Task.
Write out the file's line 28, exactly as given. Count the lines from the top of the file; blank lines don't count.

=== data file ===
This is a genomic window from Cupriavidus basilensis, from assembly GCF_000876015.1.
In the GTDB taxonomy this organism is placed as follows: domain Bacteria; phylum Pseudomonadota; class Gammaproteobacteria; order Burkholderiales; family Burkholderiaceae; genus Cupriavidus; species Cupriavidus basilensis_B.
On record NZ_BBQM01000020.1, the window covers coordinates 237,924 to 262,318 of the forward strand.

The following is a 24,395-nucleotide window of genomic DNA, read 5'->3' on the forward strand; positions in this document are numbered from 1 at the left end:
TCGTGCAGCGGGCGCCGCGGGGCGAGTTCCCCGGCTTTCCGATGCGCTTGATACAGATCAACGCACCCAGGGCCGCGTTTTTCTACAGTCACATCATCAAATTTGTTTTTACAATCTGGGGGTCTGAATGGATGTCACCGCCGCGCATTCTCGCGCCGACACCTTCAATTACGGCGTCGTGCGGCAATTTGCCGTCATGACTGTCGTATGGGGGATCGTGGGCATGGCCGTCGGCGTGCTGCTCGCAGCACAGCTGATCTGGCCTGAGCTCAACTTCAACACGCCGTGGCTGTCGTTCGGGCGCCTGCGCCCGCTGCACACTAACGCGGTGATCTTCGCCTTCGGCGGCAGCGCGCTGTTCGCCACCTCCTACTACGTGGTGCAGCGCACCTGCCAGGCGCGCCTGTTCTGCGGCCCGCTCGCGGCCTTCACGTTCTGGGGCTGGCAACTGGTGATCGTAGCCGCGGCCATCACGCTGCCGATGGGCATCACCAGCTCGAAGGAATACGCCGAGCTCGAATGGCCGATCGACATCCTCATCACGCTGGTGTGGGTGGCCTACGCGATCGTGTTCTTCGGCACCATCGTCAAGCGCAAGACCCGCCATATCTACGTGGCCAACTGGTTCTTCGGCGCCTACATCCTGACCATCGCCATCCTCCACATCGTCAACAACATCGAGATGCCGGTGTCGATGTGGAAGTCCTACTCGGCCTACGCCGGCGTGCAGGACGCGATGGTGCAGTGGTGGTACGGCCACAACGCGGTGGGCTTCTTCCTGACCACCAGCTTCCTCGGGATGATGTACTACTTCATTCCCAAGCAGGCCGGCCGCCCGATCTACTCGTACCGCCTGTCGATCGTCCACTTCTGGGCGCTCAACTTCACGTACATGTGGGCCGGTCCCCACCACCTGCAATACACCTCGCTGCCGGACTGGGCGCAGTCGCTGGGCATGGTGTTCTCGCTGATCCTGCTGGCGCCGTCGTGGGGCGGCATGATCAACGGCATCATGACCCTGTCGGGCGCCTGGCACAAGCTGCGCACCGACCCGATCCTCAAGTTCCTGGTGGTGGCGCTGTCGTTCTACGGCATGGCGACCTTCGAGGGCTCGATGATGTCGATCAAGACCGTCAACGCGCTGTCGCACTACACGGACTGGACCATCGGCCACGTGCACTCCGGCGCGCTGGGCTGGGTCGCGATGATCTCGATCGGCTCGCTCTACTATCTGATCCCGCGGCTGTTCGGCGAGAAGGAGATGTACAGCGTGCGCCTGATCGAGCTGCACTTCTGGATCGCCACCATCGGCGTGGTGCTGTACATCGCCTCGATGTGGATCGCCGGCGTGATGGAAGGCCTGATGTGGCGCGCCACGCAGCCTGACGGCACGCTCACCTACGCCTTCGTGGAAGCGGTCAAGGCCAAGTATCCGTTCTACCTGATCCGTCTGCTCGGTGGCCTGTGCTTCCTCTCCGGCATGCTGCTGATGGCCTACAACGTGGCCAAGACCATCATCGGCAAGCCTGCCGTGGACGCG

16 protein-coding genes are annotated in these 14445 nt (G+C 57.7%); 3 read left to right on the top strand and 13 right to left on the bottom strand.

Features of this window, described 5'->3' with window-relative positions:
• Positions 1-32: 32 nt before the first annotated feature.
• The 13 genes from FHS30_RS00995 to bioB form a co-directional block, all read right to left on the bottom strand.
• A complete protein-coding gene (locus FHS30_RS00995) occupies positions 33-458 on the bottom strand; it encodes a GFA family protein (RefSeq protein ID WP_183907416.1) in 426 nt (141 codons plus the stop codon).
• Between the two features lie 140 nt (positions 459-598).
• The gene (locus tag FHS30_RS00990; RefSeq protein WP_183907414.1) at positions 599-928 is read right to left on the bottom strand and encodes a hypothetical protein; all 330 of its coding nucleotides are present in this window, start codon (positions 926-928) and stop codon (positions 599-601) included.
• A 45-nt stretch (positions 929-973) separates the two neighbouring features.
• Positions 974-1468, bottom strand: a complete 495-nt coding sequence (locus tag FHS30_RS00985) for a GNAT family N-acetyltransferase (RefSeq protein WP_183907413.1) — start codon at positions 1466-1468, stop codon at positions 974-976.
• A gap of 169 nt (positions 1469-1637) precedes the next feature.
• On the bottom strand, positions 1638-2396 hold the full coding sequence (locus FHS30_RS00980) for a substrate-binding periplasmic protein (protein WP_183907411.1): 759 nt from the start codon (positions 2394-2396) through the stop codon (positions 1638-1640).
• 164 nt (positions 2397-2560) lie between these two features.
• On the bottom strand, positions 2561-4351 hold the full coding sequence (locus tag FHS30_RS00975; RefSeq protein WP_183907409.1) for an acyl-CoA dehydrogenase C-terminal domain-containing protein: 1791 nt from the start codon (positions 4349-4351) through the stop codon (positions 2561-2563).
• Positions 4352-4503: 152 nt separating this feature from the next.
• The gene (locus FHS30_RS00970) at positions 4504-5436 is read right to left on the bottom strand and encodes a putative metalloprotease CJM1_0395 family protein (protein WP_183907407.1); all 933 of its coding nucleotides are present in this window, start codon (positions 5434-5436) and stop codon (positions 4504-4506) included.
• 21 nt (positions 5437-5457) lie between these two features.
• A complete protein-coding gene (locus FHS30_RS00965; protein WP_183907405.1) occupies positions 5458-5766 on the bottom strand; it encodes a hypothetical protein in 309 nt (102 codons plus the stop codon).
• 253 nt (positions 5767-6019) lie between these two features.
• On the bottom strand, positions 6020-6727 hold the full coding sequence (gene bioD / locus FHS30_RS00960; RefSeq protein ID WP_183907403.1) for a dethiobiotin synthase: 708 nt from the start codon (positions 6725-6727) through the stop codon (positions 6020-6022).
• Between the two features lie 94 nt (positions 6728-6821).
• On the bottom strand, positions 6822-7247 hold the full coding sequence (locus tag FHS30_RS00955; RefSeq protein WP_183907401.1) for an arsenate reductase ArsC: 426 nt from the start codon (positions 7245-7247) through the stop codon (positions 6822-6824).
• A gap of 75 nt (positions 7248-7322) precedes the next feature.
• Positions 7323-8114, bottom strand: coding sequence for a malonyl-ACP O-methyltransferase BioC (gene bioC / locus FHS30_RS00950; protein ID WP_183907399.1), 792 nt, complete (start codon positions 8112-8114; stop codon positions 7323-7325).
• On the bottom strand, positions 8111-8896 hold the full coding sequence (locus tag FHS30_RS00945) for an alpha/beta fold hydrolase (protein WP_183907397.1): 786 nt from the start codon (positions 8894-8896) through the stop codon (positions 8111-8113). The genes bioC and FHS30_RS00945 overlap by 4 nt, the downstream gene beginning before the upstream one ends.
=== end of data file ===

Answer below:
• Positions 7323-8114, bottom strand: coding sequence for a malonyl-ACP O-methyltransferase BioC (gene bioC / locus FHS30_RS00950; protein ID WP_183907399.1), 792 nt, complete (start codon positions 8112-8114; stop codon positions 7323-7325).